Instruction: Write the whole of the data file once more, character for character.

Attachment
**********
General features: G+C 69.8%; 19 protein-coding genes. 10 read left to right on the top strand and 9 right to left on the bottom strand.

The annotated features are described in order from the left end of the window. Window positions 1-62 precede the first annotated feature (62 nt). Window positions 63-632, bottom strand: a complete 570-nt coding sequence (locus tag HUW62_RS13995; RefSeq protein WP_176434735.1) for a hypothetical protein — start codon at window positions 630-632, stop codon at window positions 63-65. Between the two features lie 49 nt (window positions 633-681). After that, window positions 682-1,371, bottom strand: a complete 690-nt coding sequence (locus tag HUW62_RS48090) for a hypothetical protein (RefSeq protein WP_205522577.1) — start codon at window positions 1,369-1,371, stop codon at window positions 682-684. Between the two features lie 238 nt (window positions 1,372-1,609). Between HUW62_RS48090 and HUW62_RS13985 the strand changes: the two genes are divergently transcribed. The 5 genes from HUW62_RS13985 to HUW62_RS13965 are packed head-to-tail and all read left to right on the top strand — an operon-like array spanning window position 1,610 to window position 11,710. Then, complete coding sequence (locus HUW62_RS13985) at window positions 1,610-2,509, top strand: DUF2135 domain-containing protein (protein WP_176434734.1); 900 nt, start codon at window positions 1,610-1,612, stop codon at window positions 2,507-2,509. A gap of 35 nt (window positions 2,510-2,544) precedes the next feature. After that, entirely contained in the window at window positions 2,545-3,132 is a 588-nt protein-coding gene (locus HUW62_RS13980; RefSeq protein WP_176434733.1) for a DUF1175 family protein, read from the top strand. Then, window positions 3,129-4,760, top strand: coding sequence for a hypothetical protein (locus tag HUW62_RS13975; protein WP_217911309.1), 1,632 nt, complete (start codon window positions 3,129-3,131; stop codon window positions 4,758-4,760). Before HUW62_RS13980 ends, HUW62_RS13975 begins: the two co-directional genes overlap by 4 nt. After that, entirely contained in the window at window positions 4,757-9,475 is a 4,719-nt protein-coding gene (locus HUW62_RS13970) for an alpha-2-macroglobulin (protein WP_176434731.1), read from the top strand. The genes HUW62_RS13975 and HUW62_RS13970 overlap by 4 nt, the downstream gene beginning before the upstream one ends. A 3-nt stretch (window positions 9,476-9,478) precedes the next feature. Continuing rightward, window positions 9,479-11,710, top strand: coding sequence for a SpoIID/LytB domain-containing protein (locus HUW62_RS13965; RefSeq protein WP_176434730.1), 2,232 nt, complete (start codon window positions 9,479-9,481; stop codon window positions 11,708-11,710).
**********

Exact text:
General features: G+C 69.8%; 19 protein-coding genes. 10 read left to right on the top strand and 9 right to left on the bottom strand.

The annotated features are described in order from the left end of the window. Window positions 1-62 precede the first annotated feature (62 nt). Window positions 63-632, bottom strand: a complete 570-nt coding sequence (locus tag HUW62_RS13995; RefSeq protein WP_176434735.1) for a hypothetical protein — start codon at window positions 630-632, stop codon at window positions 63-65. Between the two features lie 49 nt (window positions 633-681). After that, window positions 682-1,371, bottom strand: a complete 690-nt coding sequence (locus tag HUW62_RS48090) for a hypothetical protein (RefSeq protein WP_205522577.1) — start codon at window positions 1,369-1,371, stop codon at window positions 682-684. Between the two features lie 238 nt (window positions 1,372-1,609). Between HUW62_RS48090 and HUW62_RS13985 the strand changes: the two genes are divergently transcribed. The 5 genes from HUW62_RS13985 to HUW62_RS13965 are packed head-to-tail and all read left to right on the top strand — an operon-like array spanning window position 1,610 to window position 11,710. Then, complete coding sequence (locus HUW62_RS13985) at window positions 1,610-2,509, top strand: DUF2135 domain-containing protein (protein WP_176434734.1); 900 nt, start codon at window positions 1,610-1,612, stop codon at window positions 2,507-2,509. A gap of 35 nt (window positions 2,510-2,544) precedes the next feature. After that, entirely contained in the window at window positions 2,545-3,132 is a 588-nt protein-coding gene (locus HUW62_RS13980; RefSeq protein WP_176434733.1) for a DUF1175 family protein, read from the top strand. Then, window positions 3,129-4,760, top strand: coding sequence for a hypothetical protein (locus tag HUW62_RS13975; protein WP_217911309.1), 1,632 nt, complete (start codon window positions 3,129-3,131; stop codon window positions 4,758-4,760). Before HUW62_RS13980 ends, HUW62_RS13975 begins: the two co-directional genes overlap by 4 nt. After that, entirely contained in the window at window positions 4,757-9,475 is a 4,719-nt protein-coding gene (locus HUW62_RS13970) for an alpha-2-macroglobulin (protein WP_176434731.1), read from the top strand. The genes HUW62_RS13975 and HUW62_RS13970 overlap by 4 nt, the downstream gene beginning before the upstream one ends. A 3-nt stretch (window positions 9,476-9,478) precedes the next feature. Continuing rightward, window positions 9,479-11,710, top strand: coding sequence for a SpoIID/LytB domain-containing protein (locus HUW62_RS13965; RefSeq protein WP_176434730.1), 2,232 nt, complete (start codon window positions 9,479-9,481; stop codon window positions 11,708-11,710).